Current conservation status of Ratites

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J. Sales


Living Ratites, which include several species or subspecies of ostriches, cassowaries, emus, rheas and kiwis, all with an important function in the ecosystem dynamics, endure the danger of extinction similarly to the extinct moas and elephant-birds. Whereas ostriches and emus, except for specific populations, are not seen as being endangered, cassowaries and kiwis are on the brink of extinction. Hunting by humans contributed most to the declining numbers in all families of Ratites. Some conservation management strategies have been developed for conservation of kiwis, one subspecies of cassowary, and some populations of ostriches, emus and rheas. These include captive breeding and release, habitat restoration, and public awareness. However, consideration of the limitations of the above techniques is often ignored.

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Author Biography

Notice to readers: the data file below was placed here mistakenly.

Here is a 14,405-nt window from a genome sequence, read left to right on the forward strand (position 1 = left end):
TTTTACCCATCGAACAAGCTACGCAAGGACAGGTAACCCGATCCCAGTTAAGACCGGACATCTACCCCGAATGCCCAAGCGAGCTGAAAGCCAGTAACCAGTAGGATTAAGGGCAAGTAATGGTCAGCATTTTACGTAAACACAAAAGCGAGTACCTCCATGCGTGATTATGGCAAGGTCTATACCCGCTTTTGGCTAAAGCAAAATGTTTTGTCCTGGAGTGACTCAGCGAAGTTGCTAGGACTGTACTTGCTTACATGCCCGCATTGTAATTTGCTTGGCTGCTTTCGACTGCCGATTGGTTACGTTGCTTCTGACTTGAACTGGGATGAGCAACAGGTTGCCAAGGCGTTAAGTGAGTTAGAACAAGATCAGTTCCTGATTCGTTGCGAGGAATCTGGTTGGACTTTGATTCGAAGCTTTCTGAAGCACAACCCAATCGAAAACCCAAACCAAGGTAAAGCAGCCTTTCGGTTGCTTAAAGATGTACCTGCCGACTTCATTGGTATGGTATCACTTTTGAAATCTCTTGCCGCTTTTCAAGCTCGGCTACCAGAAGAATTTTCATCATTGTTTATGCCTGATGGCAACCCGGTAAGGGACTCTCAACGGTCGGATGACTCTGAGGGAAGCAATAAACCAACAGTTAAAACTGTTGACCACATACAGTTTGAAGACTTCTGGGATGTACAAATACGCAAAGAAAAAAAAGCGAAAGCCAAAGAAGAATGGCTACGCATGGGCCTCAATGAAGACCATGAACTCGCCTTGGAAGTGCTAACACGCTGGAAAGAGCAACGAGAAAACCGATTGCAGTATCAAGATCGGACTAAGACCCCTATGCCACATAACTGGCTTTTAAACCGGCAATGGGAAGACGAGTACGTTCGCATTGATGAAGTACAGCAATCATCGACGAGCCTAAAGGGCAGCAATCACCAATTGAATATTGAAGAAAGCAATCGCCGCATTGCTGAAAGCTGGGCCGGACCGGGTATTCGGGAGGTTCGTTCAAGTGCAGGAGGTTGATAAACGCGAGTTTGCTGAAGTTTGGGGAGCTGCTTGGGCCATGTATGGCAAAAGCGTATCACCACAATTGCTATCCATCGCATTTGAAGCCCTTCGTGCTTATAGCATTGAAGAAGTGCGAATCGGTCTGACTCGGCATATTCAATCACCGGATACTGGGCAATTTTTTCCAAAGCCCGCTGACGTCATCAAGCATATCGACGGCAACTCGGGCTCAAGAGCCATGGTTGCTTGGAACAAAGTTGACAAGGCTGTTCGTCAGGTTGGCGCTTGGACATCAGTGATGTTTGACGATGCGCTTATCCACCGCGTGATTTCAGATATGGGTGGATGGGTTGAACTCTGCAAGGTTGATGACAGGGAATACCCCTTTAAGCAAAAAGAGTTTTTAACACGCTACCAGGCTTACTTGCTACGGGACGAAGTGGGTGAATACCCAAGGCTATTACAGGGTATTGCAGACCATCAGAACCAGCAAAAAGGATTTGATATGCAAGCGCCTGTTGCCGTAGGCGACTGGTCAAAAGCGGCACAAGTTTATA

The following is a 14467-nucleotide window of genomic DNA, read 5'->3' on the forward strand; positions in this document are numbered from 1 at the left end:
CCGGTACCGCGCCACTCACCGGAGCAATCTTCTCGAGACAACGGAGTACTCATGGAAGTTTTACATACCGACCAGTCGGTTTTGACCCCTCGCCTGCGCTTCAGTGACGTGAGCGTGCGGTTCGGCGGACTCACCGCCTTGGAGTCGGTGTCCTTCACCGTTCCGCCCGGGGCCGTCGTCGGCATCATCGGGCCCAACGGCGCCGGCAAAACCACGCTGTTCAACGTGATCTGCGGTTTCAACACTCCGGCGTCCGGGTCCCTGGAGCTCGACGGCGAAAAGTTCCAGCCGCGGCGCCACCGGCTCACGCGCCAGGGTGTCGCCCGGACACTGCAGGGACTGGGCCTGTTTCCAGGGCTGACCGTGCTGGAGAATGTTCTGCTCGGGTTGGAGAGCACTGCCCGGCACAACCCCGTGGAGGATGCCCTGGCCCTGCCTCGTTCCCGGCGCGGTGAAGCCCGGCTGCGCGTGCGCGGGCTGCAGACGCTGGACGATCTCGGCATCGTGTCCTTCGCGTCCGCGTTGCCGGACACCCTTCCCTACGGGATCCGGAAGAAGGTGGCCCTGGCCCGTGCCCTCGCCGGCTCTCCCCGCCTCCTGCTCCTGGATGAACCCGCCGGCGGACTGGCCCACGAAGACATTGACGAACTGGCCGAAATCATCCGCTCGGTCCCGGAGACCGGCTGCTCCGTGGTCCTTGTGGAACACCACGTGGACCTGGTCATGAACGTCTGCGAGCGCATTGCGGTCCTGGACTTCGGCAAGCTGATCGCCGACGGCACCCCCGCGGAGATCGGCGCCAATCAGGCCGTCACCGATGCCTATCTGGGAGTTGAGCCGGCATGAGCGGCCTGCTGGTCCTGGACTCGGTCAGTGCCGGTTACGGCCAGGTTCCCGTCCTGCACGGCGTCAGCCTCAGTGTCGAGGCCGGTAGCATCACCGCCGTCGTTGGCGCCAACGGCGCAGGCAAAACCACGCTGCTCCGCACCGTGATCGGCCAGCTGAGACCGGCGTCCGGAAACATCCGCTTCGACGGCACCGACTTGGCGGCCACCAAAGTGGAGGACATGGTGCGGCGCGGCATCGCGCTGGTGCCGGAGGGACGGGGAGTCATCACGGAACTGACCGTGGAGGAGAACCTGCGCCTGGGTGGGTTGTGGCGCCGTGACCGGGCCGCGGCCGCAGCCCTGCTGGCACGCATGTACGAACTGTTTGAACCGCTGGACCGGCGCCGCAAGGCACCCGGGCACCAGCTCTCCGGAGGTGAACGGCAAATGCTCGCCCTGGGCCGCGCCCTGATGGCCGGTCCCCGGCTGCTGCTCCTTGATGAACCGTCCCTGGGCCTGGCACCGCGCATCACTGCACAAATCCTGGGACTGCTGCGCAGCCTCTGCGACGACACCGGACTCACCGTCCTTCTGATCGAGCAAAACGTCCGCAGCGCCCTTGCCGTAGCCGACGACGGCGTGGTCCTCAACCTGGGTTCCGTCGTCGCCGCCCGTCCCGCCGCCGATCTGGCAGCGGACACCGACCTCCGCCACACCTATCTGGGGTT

J. Sales

James Sales received a PhD on the quality aspects of ostrich meat in 1994 at the University of Stellenbosch, South Africa. Thereafter he conducted research on nutrition, management and behaviour of farmed ostriches in South Africa, China, Australia, Malaysia, United Kingdom and Chile; emus in the USA, United Kingdom and Australia; and rheas in the United Kingdom, Chile and Argentina. He received a second PhD in aquaculture nutrition at Rhodes University, South Africa, in 2002, and is currently working in this topic at the Research Institute of Fish Culture and Hydrobiology in Vodnany, Czech Republic.